Irreverent solutions to your real life allergy & sensitivity dramas.
I miss fried chicken so much…and hush puppies and mozzarella sticks and anything you can find at the State Fair. But my frustration in missing these fried foods pales compared to missing my absolute favorite—French fries. When I was first diagnosed with celiac disease, I was happy because French fries don’t have any gluten ingredients. But it wasn’t long before I discovered that French fries aren’t safe since they’re fried in the same basket as onion rings, shrimp and other gluten-y fried items. My only requirement for restaurants is that there be gluten-free fries on the menu. As you may have guessed, this isn’t common. So I have to ask, how bad is sharing a fryer, really?
French Fry Fanatic
In three words: Kind of bad. I’m sorry.
I love French fries, too. Lucky for us, there are places where you can eat them safely, so I strongly suggest you stick to those places. And continue to ask those restaurants about their frying practices in case their menu or procedures change. Take it from the girl (me) who believed the fries were safe at her favorite burger joint until she found a fried onion ring halfway down the bag. Yes, I got sick. I’d eaten there safely for almost two years up until then—and I haven’t been back since. It’s a bummer.
But let me answer your question about shared fryers. Gluten is sticky and if it touches some food that’s gluten-free, it’s likely going to stay there. If you’ve ever used a deep fat fryer, you know you can see leftover crumbs hanging out on the wires, on the bottom of the fryer, basically everywhere. In restaurant fryers where the oil isn’t changed and the fryers aren’t cleaned after each use, anything cooked in that fryer is contaminated with those gluten-y crumbs. If ingested, they can cause damage to our fragile ecosystems. Even if you don’t get sick, your body will take a hit. Boo!
You can still have fries, however. Pick up the phone and start calling your favorite fry joints and ask whether they offer gluten-free options. Ask about their preparation processes, including whether they use flour to dust their potatoes and whether they prepare and keep their gluten-free fries totally separate from their conventional fries. Locate these dining spots so you know where to head when you’re having a fry meltdown. You can do this.
Short of that, buy some russets, slice them up, soak them in salted water for half an hour and deep fry them in your skillet or deep-fat fryer. It is worth it, I swear on my Fry Daddy.
After years of being told I have IBS (irritable bowel syndrome), I now have a doctor who says I have non-celiac gluten sensitivity. Since I was still having some issues, he then said I should avoid dairy. This is all so overwhelming for me. And now he is suggesting I do a month-long elimination diet so we can determine my ongoing food issues. I’m looking at his instructions of all the things I can’t eat (tomatoes, really?) and I want to cry. Is this going to be helpful or can I just skip gluten and call it a day? Why do I have to do an elimination diet? Why?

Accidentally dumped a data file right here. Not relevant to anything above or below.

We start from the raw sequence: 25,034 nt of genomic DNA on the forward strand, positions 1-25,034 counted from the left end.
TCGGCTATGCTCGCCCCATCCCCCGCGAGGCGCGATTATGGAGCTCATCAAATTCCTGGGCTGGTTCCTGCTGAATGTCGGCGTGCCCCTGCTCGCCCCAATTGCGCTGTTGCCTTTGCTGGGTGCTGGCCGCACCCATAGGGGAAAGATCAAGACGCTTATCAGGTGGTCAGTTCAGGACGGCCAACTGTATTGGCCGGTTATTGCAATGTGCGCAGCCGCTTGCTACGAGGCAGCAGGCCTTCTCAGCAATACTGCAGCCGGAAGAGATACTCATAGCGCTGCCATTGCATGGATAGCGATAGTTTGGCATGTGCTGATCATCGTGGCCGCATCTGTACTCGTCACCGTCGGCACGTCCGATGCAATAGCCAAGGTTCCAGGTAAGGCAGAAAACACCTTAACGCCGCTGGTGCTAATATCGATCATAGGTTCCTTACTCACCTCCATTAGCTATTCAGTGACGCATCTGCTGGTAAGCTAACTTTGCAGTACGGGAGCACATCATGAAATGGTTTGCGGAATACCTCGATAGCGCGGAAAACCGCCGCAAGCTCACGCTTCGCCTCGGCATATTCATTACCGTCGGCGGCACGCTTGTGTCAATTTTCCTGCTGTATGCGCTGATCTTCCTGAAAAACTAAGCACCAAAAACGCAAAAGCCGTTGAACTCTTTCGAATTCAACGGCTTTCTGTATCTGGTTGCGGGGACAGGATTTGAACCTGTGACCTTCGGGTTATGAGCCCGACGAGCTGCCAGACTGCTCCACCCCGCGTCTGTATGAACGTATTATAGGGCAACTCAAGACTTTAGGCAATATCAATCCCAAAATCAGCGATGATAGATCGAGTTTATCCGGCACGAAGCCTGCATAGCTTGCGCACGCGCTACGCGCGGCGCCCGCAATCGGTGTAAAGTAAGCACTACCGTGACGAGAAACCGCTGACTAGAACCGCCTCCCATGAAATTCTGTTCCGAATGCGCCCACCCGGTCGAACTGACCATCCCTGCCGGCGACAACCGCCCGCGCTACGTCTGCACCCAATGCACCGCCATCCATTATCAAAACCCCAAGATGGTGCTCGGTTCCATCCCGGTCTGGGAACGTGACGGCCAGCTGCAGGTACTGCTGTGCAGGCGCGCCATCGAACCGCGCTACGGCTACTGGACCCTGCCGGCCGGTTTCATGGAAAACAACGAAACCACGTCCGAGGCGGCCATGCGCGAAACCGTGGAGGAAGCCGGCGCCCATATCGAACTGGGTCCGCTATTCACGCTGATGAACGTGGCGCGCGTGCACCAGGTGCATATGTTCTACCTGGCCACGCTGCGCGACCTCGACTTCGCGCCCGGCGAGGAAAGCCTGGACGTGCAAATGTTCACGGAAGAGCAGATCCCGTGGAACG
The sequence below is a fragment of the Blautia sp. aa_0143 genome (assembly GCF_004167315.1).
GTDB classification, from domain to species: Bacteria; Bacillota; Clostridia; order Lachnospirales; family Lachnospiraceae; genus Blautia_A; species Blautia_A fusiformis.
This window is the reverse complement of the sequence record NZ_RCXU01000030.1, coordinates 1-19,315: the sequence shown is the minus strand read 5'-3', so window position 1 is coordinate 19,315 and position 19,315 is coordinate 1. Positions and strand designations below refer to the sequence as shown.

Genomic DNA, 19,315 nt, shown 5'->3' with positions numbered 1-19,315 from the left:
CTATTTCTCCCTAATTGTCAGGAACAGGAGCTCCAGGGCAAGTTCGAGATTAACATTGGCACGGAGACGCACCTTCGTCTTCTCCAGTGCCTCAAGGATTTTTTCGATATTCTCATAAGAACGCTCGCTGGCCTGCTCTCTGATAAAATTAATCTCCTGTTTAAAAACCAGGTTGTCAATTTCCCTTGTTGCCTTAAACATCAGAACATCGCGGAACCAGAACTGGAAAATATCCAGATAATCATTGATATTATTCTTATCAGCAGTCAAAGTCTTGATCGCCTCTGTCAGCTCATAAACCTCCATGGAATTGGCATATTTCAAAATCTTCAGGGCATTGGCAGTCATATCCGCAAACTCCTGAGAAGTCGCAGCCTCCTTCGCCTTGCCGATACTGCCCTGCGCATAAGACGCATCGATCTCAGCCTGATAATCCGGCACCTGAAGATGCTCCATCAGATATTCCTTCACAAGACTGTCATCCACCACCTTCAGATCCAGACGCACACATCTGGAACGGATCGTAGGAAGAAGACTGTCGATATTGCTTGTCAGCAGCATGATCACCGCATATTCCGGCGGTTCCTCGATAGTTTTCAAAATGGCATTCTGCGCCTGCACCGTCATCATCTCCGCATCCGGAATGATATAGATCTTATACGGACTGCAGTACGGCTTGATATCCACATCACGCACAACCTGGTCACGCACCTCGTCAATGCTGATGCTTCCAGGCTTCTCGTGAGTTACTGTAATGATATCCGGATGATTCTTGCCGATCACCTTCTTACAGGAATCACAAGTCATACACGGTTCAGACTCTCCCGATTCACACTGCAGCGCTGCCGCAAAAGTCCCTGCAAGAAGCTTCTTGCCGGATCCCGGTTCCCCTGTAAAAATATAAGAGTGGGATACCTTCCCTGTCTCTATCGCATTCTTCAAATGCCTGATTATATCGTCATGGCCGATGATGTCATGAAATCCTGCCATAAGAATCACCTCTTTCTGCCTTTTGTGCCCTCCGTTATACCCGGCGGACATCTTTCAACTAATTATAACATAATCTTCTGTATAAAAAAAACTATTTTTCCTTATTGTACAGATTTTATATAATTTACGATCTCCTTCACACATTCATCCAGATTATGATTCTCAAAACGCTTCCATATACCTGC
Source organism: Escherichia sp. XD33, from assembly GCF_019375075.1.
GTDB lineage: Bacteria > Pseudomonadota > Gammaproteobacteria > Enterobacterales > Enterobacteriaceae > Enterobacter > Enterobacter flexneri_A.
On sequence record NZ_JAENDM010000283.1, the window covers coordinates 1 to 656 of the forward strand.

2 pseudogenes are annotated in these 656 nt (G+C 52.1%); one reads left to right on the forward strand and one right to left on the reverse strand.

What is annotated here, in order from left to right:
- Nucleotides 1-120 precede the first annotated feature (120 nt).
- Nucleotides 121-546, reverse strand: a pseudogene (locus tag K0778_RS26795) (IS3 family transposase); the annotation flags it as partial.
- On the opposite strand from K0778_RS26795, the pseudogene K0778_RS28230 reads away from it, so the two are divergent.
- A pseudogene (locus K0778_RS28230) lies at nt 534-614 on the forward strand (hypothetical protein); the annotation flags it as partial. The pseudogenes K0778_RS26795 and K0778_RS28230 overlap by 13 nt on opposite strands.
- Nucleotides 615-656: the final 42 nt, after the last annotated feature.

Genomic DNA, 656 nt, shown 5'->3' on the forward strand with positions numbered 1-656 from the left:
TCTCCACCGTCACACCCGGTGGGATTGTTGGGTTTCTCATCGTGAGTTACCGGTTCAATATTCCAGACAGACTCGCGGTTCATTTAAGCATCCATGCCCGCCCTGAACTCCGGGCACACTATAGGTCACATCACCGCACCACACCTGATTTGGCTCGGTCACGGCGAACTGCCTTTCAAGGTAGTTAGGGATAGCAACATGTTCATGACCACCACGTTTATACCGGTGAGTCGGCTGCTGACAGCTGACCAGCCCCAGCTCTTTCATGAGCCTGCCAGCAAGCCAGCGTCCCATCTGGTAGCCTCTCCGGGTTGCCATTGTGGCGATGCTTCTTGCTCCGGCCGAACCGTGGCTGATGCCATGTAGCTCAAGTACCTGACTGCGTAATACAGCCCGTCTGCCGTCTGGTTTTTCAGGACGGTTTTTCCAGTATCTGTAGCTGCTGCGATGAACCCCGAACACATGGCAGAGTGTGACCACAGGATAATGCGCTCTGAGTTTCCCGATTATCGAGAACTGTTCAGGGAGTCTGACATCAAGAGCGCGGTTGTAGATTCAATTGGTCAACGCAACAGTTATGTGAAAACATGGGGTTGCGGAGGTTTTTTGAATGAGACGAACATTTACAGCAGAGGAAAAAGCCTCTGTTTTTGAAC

I was relieved when I found out I had celiac disease because it meant I had only one thing to look out for. Sure, that one thing was everywhere, delicious and so hard to avoid that it made me cry—but I was lucky because my GI doc sorted it out quickly. I didn’t have to endure an elimination diet. You, my belly-aching friend, have a bit more complicated journey.
The accurate diagnosis of multiple food intolerances continues to be a challenge. People with the catch-all diagnosis of IBS know this very well. The elimination diet is, as far as I can tell, a way to begin to figure things out. Yes, eliminating almost everything and slowly adding one food group back at a time is not fun. You have to have a load of patience and self-discipline to restrict yourself to things like no gluten, dairy, sugar, legumes, soy, corn, nuts, nightshades, pork, beef and—brace yourself—coffee and chocolate. (What the heck?!) But remember that this is a temporary restriction. Keep your eye on the goal: feeling better. It will help get you through.
I’m sure advancements are on their way to help people better navigate their IBS experience. But for now, if you want to truly nail down what foods are making you feel like crap, you’ve got to do this. During this stressful time, book yourself multiple massages and buy yourself a new special (non-food) treat. You deserve it.
Not A Restaurant!
Two people in my family are on a gluten-free diet and two others can eat anything. I am starting to feel like a short-order cook trying to make a meal that will be tasty and safe for everyone in the family. Any suggestions for making healthy, gluten-free lunches or dinners without spending all day in the kitchen?
I hear you. Many of us are in “blended” families. Resolve to ditch your apron and serve one meal to the entire family. Unprocessed single-ingredient meat, fish, dairy and veggies are inherently gluten-free, so start there. Then think gluten-free wraps and flavorful fillings. Wraps are fun and easy to use in so many recipes—Asian, Tex-Mex, even breakfast (wrap up some scrambled eggs or tofu with cheese, tomato and avocado slices).
Try cooking chicken with barbecue sauce, adding some sliced pepper jack cheese (if tolerated) and coleslaw; fold these into your favorite wrap for a quick meal. If Asian is your choice, sauté strips of chicken or pork, sliced onion and peppers and one of the many gluten-free Asian sauces available. (San-J offers delicious gluten-free sauces.) Roll everything up in softened rice wrappers or a gluten-free flour wrap. For taco night, corn or gluten-free flour tortillas are my go-to. I’ve even wrapped pulled chicken or pork in gluten-free wraps.
You can also make quick sandwiches with gluten-free sliced bread. Pile on the gluten-free cold cuts, cheese and fresh arugula, add a light drizzle of dressing and you’ve got a meal.